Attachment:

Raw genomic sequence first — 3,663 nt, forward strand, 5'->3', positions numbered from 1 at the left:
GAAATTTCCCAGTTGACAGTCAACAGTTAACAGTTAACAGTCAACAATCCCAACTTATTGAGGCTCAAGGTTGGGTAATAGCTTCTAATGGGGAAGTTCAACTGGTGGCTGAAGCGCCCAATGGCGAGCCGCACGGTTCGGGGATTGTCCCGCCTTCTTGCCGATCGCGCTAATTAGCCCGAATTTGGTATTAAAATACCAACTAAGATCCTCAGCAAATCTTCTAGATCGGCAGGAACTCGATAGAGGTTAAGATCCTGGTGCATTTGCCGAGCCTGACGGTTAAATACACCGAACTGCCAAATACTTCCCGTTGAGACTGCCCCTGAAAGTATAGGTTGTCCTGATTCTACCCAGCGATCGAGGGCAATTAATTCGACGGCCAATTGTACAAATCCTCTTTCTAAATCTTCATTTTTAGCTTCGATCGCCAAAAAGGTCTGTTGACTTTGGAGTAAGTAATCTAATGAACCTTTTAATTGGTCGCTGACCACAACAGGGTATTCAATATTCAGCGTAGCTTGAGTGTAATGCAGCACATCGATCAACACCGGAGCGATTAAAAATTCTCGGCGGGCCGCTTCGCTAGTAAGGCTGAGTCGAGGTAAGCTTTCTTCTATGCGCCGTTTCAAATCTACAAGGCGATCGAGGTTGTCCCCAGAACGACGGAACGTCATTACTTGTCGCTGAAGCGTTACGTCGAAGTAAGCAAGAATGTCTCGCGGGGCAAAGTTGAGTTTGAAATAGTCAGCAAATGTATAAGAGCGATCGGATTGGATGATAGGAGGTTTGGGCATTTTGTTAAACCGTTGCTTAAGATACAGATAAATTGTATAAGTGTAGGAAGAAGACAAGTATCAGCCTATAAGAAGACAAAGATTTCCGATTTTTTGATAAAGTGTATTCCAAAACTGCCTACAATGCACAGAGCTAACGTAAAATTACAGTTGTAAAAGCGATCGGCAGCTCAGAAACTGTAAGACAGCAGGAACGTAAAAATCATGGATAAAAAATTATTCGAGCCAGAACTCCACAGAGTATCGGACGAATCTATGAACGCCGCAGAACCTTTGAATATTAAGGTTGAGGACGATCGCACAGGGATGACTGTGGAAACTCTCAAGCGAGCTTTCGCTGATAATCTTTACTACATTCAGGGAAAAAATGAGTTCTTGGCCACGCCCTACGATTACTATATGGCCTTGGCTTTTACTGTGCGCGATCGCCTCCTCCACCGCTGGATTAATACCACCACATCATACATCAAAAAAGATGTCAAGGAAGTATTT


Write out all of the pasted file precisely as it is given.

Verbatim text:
Raw genomic sequence first — 3,663 nt, forward strand, 5'->3', positions numbered from 1 at the left:
GAAATTTCCCAGTTGACAGTCAACAGTTAACAGTTAACAGTCAACAATCCCAACTTATTGAGGCTCAAGGTTGGGTAATAGCTTCTAATGGGGAAGTTCAACTGGTGGCTGAAGCGCCCAATGGCGAGCCGCACGGTTCGGGGATTGTCCCGCCTTCTTGCCGATCGCGCTAATTAGCCCGAATTTGGTATTAAAATACCAACTAAGATCCTCAGCAAATCTTCTAGATCGGCAGGAACTCGATAGAGGTTAAGATCCTGGTGCATTTGCCGAGCCTGACGGTTAAATACACCGAACTGCCAAATACTTCCCGTTGAGACTGCCCCTGAAAGTATAGGTTGTCCTGATTCTACCCAGCGATCGAGGGCAATTAATTCGACGGCCAATTGTACAAATCCTCTTTCTAAATCTTCATTTTTAGCTTCGATCGCCAAAAAGGTCTGTTGACTTTGGAGTAAGTAATCTAATGAACCTTTTAATTGGTCGCTGACCACAACAGGGTATTCAATATTCAGCGTAGCTTGAGTGTAATGCAGCACATCGATCAACACCGGAGCGATTAAAAATTCTCGGCGGGCCGCTTCGCTAGTAAGGCTGAGTCGAGGTAAGCTTTCTTCTATGCGCCGTTTCAAATCTACAAGGCGATCGAGGTTGTCCCCAGAACGACGGAACGTCATTACTTGTCGCTGAAGCGTTACGTCGAAGTAAGCAAGAATGTCTCGCGGGGCAAAGTTGAGTTTGAAATAGTCAGCAAATGTATAAGAGCGATCGGATTGGATGATAGGAGGTTTGGGCATTTTGTTAAACCGTTGCTTAAGATACAGATAAATTGTATAAGTGTAGGAAGAAGACAAGTATCAGCCTATAAGAAGACAAAGATTTCCGATTTTTTGATAAAGTGTATTCCAAAACTGCCTACAATGCACAGAGCTAACGTAAAATTACAGTTGTAAAAGCGATCGGCAGCTCAGAAACTGTAAGACAGCAGGAACGTAAAAATCATGGATAAAAAATTATTCGAGCCAGAACTCCACAGAGTATCGGACGAATCTATGAACGCCGCAGAACCTTTGAATATTAAGGTTGAGGACGATCGCACAGGGATGACTGTGGAAACTCTCAAGCGAGCTTTCGCTGATAATCTTTACTACATTCAGGGAAAAAATGAGTTCTTGGCCACGCCCTACGATTACTATATGGCCTTGGCTTTTACTGTGCGCGATCGCCTCCTCCACCGCTGGATTAATACCACCACATCATACATCAAAAAAGATGTCAAGGAAGTATTT